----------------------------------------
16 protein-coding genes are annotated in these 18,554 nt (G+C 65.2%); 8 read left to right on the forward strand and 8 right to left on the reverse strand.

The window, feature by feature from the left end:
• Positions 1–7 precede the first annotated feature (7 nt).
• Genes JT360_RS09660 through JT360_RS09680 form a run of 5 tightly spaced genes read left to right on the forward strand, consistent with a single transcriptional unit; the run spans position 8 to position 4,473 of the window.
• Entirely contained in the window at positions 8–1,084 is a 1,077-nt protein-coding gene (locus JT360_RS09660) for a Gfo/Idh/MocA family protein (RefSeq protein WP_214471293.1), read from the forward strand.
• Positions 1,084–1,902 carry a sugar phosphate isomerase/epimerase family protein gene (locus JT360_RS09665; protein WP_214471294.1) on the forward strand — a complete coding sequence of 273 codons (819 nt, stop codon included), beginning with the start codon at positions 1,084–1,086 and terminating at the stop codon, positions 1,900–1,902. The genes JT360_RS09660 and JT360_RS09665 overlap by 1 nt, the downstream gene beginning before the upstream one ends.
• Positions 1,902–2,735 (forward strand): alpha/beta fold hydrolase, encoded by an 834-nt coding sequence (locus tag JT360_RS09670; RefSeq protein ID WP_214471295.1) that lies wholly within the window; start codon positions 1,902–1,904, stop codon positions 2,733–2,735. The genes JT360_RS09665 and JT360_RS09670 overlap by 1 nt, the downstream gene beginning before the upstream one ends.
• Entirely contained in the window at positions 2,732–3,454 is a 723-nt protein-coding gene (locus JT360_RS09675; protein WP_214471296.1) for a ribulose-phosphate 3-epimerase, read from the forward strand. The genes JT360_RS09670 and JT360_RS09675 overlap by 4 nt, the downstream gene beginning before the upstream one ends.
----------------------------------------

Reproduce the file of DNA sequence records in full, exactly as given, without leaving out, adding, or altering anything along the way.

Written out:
16 protein-coding genes are annotated in these 18,554 nt (G+C 65.2%); 8 read left to right on the forward strand and 8 right to left on the reverse strand.

The window, feature by feature from the left end:
• Positions 1–7 precede the first annotated feature (7 nt).
• Genes JT360_RS09660 through JT360_RS09680 form a run of 5 tightly spaced genes read left to right on the forward strand, consistent with a single transcriptional unit; the run spans position 8 to position 4,473 of the window.
• Entirely contained in the window at positions 8–1,084 is a 1,077-nt protein-coding gene (locus JT360_RS09660) for a Gfo/Idh/MocA family protein (RefSeq protein WP_214471293.1), read from the forward strand.
• Positions 1,084–1,902 carry a sugar phosphate isomerase/epimerase family protein gene (locus JT360_RS09665; protein WP_214471294.1) on the forward strand — a complete coding sequence of 273 codons (819 nt, stop codon included), beginning with the start codon at positions 1,084–1,086 and terminating at the stop codon, positions 1,900–1,902. The genes JT360_RS09660 and JT360_RS09665 overlap by 1 nt, the downstream gene beginning before the upstream one ends.
• Positions 1,902–2,735 (forward strand): alpha/beta fold hydrolase, encoded by an 834-nt coding sequence (locus tag JT360_RS09670; RefSeq protein ID WP_214471295.1) that lies wholly within the window; start codon positions 1,902–1,904, stop codon positions 2,733–2,735. The genes JT360_RS09665 and JT360_RS09670 overlap by 1 nt, the downstream gene beginning before the upstream one ends.
• Entirely contained in the window at positions 2,732–3,454 is a 723-nt protein-coding gene (locus JT360_RS09675; protein WP_214471296.1) for a ribulose-phosphate 3-epimerase, read from the forward strand. The genes JT360_RS09670 and JT360_RS09675 overlap by 4 nt, the downstream gene beginning before the upstream one ends.